Back to
Cnidaria 
Back to
Animals
Back to Alphabetized Species List

Back to Expanded Species Reports

 

Species Name:    Phyllangia americana
Common Name:                (Hidden Cup Coral)

 

I. TAXONOMY

Kingdom Phylum/Division: Class: Order: Family: Genus:
Animalia Cnidaria Anthozoa Scleractinia Astrangiidae Phyllangia


Phyllangia americana. Photo courtesy of Florida Marine Research Institute.

Species Name: 
Phyllangia americana


Common Name:
Hidden Cup Coral

 


Species Description:

Typical growth pattern is to form small, encrusting groups of 1/2 inch polyps which often do not appear to be connected. Algae, sponges and other organisms overgrow colonies, making polyps somewhat inconspicuous. This species is often found in dark recesses. Color ranges from red-brown to yellow-brown.  Grows to depths of 100 feet; however, it is most commonly found in water less than 60 feet deep.


II. HABITAT AND DISTRIBUTION 

Regional Occurrence:
P. americana occurs along the Florida coast and throughout the West Indies. It may also occur to North Carolina, but this extent of its range is questionable.

IRL Distribution:
P. americana is typically found on nearshore reefs off coastal Florida, and around inlet areas throughout the Indian River Lagoon.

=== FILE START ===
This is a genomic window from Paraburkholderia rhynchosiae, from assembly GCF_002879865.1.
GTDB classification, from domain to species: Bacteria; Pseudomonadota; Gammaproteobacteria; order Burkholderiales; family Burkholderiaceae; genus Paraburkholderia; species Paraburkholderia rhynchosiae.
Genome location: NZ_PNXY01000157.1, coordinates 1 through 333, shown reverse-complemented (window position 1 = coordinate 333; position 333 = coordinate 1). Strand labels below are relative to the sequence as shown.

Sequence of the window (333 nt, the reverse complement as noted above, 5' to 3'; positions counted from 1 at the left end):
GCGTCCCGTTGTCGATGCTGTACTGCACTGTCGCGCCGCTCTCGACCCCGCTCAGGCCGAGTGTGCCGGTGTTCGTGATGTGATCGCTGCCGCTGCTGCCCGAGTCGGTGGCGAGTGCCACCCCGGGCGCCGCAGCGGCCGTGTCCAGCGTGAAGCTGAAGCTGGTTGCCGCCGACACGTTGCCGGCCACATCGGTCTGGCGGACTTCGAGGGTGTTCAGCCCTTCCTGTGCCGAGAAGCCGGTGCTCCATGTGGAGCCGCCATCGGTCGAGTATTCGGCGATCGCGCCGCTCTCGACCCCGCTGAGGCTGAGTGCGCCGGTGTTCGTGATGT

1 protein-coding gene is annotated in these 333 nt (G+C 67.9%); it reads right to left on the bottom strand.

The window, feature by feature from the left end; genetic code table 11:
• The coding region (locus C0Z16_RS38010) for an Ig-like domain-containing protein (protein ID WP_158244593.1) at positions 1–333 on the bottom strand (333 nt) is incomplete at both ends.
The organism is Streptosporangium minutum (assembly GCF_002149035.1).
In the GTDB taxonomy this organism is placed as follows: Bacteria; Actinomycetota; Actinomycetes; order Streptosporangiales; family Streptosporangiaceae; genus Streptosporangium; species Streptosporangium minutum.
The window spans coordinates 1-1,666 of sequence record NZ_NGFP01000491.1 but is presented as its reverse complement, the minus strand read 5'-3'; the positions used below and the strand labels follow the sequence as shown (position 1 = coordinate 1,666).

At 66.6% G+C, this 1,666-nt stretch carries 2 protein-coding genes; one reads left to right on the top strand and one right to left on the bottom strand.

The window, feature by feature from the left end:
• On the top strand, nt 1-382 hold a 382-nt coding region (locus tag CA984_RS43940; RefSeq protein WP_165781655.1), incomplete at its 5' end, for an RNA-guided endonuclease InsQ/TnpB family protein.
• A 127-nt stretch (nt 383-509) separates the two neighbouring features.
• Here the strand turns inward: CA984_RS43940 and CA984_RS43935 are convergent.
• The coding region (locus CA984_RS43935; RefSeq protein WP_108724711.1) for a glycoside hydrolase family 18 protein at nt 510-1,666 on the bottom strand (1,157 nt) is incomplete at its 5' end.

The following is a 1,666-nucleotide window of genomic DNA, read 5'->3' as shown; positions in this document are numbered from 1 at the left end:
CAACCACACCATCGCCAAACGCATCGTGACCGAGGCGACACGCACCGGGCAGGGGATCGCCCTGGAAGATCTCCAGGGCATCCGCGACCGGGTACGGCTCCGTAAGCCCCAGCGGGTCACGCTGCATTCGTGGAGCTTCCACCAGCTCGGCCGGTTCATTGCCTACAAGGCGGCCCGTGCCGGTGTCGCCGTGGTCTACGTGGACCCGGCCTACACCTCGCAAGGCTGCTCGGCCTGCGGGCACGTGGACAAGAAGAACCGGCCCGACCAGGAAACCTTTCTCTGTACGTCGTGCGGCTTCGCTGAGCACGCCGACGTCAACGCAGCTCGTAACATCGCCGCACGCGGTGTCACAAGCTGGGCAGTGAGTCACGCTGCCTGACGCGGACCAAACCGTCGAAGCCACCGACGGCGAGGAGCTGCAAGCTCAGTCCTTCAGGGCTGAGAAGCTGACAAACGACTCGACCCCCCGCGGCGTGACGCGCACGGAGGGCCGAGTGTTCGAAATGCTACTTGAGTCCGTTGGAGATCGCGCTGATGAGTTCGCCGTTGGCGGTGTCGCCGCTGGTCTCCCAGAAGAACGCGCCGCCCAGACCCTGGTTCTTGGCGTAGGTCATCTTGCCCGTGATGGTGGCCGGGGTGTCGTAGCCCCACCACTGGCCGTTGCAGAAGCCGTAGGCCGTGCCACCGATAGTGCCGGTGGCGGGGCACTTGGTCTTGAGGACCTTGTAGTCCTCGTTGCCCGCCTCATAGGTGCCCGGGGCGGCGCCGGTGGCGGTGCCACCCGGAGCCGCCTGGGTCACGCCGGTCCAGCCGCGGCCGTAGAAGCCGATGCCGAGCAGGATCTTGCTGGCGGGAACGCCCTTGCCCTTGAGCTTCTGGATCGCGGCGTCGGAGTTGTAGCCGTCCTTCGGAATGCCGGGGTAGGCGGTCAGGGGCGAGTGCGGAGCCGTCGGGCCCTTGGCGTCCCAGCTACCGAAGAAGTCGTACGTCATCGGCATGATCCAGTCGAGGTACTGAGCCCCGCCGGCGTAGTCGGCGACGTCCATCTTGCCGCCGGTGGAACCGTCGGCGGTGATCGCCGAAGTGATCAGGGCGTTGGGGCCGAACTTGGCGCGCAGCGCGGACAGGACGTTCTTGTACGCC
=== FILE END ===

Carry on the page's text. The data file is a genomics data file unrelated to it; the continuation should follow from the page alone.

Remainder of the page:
III. LIFE HISTORY AND POPULATION BIOLOGY

Age, Size, Lifespan:
Typical cup diameter size for Phyllangia americana is 10 mm (1/2 inch).

Abundance:
Phyllangia americana is considered common on ledges in Indian River Lagoon Inlets and the Intracoastal Waterway.

Locomotion:
Sessile.


IV. PHYSICAL TOLERANCES

Temperature:
Temperatures recorded for Phyllangia americana occurring in nearshore reefs off Fort Pierce, FL ranged from 13 - 31 °C and averaged 24.6 °C.

Salinity:
Salinites at in nearshore reefs off coastal Florida ranged from 26 - 36.4 ppt. In the Indian River Lagoon, minimum salinity recorded for P. americana was 15 ppt.


V. COMMUNITY ECOLOGY

Habitat:
Phyllangia americana occurs on rock ledges as well as bases of dead Oculina reefs. It can occur at depths from 2 - 3 m to more than 80 m, and can withstand moderate wave exposure in shallow locations.


VI. SPECIAL STATUS

Special Status: 
Habitat Structure

 

Economic Importance:
None.

 

Report by: J. Dineen, Smithsonian Marine Station
with thanks to J. Reed, HBOI
Submit additional information, photos or comments to:
irl_webmaster@si.edu
Page last updated: July 25, 2001